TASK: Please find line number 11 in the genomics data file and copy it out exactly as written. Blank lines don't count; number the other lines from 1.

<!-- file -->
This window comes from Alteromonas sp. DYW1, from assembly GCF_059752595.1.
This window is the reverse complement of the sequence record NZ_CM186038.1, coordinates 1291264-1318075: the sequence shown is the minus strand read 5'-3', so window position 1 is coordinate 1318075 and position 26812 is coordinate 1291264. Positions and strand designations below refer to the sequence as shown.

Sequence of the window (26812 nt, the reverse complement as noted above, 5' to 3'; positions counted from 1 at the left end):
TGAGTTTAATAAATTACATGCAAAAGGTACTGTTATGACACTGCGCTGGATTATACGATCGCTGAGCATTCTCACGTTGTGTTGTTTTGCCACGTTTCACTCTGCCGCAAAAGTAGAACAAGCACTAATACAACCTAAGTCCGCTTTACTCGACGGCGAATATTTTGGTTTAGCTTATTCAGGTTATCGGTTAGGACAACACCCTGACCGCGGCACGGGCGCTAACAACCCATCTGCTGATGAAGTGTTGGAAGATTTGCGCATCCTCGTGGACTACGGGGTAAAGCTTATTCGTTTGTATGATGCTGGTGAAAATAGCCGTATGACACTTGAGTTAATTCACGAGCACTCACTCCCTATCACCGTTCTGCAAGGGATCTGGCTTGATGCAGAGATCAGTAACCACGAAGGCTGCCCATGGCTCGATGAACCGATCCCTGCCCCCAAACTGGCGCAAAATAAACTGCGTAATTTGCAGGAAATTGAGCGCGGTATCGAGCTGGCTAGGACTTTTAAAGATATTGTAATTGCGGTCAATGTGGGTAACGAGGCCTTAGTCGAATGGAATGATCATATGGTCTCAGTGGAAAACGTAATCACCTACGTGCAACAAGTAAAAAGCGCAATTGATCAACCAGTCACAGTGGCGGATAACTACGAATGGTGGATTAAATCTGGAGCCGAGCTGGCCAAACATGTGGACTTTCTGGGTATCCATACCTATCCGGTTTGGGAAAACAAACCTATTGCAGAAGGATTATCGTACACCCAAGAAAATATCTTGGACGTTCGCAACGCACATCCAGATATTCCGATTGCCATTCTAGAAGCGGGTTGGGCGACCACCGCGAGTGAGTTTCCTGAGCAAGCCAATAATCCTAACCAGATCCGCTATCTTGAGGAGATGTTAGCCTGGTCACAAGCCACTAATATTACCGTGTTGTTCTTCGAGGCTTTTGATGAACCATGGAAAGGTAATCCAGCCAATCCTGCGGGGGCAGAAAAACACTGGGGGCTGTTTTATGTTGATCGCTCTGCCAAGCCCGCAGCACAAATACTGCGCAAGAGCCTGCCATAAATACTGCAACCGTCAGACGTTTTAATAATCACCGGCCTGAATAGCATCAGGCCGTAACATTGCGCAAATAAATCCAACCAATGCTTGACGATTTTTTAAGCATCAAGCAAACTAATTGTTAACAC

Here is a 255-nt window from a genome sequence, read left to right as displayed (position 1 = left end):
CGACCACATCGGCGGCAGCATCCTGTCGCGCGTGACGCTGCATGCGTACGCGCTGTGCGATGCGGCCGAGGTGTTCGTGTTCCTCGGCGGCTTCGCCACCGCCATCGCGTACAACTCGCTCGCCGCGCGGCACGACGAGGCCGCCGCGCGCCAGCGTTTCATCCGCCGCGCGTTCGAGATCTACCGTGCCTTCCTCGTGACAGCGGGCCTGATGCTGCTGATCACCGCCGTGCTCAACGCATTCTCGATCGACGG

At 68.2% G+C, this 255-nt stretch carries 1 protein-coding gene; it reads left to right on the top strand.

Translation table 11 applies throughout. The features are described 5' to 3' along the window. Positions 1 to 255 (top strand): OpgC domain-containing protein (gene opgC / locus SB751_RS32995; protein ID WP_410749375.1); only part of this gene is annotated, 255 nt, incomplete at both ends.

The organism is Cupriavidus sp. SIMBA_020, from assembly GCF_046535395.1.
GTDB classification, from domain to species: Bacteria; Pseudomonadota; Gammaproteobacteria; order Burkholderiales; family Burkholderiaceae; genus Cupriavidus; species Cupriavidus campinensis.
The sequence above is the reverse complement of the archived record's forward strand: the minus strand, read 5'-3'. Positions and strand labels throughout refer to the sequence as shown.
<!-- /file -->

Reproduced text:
The sequence above is the reverse complement of the archived record's forward strand: the minus strand, read 5'-3'. Positions and strand labels throughout refer to the sequence as shown.